An initial one-hour assessment visit costs $190 and the recommended half-hour follow-up appointments cost $95. Patients have seen the best results when regularly attend review and maintenance sessions every 6 to 8 weeks.

For more information about Comprehensive Weight Management, A Nursing Corporation, or to book an appointment with Carol N. Rowsemitt, PhD, RN, FNP-C, call (805) 748-0954 or visit http://www.carolrosey.com.

Press release by San Luis Obispo SEO company Access Publishing, 806 9th Street, #2D, Paso Robles, CA 93446 (805) 226-9890.


Why choose Carol Rowsemitt, PhD, RN, FNP, weight-loss specialist?

If you are looking for a San Luis Obispo dietician, instead consider weight-loss specialist Carol Rowsemitt. She may offer the weight loss solution you are looking for.

Do you ever go through a search engine or look through the old reliable phone book looking for a dietician in San Luis Obispo? Yes, there can be several to choose from but do you really want to go that route since all you are trying to do is lose weight and be healthier? Many people already know what they should eat; the problem is sticking to a healthy eating plan. Carol Rowsemitt, a weight loss expert, could have a solution for you. As a nurse practitioner, she can prescribe medications to help suppress your appetite and keep your metabolism normal. If you know very little about calories, carbs, fats, and proteins, seeing a dietician may be helpful.

Don’t get it wrong, a San Luis Obispo dietician is a great source, but if you desire something more than just the knowledge of what and how much to eat, try this weight loss program instead.

With Carol Rowsemitt, you will not just receive a weight-loss plan; you will be educated on how your brain and body respond to food as well.

For instance, your brain chemistry and hormones play a big part in how your mind knows whether it is full or not. When you diet, these pathways push you to be more interested in eating as well as having to eat more to feel full. FDA approved medications can help you stick to your eating plan.

Another thing that Carol believes is important to focus on is thyroid function. Many providers, including various San Luis Obispo dieticians, pay more attention to thyroid stimulating hormone (TSH) than to any other factor when evaluating the thyroid. Carol will assess a variety of lab values as well as listening to your report of symptoms to determine how to evaluate and treat thyroid problems.

Some doctors will order thyroid blood tests, but do not include all thyroid hormone evaluations such as free T3, free T4 or reverse T3. These thyroid hormones need to be evaluated and thyroid treatment may be needed to return metabolism to normal.

Learning what your body needs and how it works will assist you in your weight loss goal. With Carol’s expert weight loss solutions, she will get you where you want to be, and help you maintain that weight.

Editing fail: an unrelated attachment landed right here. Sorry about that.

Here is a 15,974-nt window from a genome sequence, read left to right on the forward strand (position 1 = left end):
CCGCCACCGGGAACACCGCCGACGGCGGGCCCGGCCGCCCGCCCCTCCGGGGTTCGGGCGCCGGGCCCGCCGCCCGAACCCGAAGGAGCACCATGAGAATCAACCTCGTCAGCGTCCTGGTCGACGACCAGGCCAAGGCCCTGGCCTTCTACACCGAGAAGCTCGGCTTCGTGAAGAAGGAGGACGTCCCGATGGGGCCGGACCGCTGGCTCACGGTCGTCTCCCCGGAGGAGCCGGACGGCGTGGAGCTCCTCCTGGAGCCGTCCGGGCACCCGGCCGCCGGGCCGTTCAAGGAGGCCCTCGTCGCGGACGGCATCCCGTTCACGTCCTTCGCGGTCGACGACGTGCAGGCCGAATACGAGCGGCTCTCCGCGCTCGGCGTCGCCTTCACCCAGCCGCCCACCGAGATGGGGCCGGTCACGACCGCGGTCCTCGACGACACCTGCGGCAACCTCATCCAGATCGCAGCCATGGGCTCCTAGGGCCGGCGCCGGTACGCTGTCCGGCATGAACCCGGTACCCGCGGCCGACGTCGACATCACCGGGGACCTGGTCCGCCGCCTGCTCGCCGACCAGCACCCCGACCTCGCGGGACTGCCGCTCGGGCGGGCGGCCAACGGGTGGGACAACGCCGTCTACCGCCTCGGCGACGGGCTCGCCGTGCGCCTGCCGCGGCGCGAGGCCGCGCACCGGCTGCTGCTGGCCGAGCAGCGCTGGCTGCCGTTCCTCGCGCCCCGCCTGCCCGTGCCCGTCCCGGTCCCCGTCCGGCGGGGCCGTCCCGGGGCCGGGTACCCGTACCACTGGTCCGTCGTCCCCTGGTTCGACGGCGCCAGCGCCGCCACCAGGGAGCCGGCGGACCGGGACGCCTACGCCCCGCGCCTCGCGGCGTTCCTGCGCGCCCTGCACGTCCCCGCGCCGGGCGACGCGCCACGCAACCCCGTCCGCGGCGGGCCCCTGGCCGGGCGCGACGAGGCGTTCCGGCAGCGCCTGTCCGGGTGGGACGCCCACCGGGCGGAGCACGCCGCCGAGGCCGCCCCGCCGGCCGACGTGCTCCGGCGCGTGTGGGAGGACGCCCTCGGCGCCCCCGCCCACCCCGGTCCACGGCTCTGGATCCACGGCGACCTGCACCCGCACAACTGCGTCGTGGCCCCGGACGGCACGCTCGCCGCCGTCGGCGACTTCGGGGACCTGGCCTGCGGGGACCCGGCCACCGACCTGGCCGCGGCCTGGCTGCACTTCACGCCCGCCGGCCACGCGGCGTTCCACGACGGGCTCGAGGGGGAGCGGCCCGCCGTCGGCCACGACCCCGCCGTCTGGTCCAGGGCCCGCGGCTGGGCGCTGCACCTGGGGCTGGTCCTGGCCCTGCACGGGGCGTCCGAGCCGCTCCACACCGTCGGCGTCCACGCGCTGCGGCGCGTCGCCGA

Call San Luis Obispo weight-loss expert Carol Rowsemitt, PhD, RN, FNP, today at (805) 748-0954.


Pill Poppers vs. Weight Watchers?

Now that two appetite-suppressing medications have obtained FDA approval, you’ll be hearing lots of discussions posing an either/or view. Should you use medications to lose weight and rely on a magic pill, or should you watch your diet and get more exercise? Weight Watchers or Pill Poppers? Which is the best approach? I believe this is a ridiculous view of the problem. We know that the human body is designed to want food whenever it’s available. We know that the pathways in the brain that cause strong desire for food are the same pathways involved in addiction to narcotic drugs. So this is a major battle. Or should I say “war” because this is a long term process with no end in sight?

You bring all of the tools you have available to fight a war. You wouldn’t go to war using just the Army, while leaving the Navy and Air Force behind, would you? Would you say “Oh, we’ll bring them in later if we need them.) Use all of the resources at your disposal.

Sure, there are some people in our society who can lose weight and keep it off without help from medications. There are some people who can quit any kind of addiction by going cold turkey. My father quit smoking cold turkey at age 32 and remained tobacco-free for the rest of his 92 years. But does that mean everyone can do these things? Why did we turn these addictions into moral questions? Before we had an understanding of the biological mechanisms of addiction, we felt these were moral issues. Alcoholics, drug addicts, smokers, all of these people were considered to be of weak moral character. The more we have learned about the biology of addiction, the more we understand that there are many biological differences between individuals. Sure we all know that people have different hair and eye color, and different likelihoods of reaching a specific height. Those are things you can clearly see. Do you think I am a failure because the NBA never even considered me for a job in pro basketball? (I’m not much over 5 feet.) Of course not. So let’s start accepting the fact that there are differences in people’s brain chemistry, stomach hormones, insulin levels, etc. that make it harder for some people to avoid the most appealing foods. And don’t forget that the most successful people in primitive times were the ones who managed to get the most food so they could live long enough and have many children who survived to reproduce. We are the product of those success stories.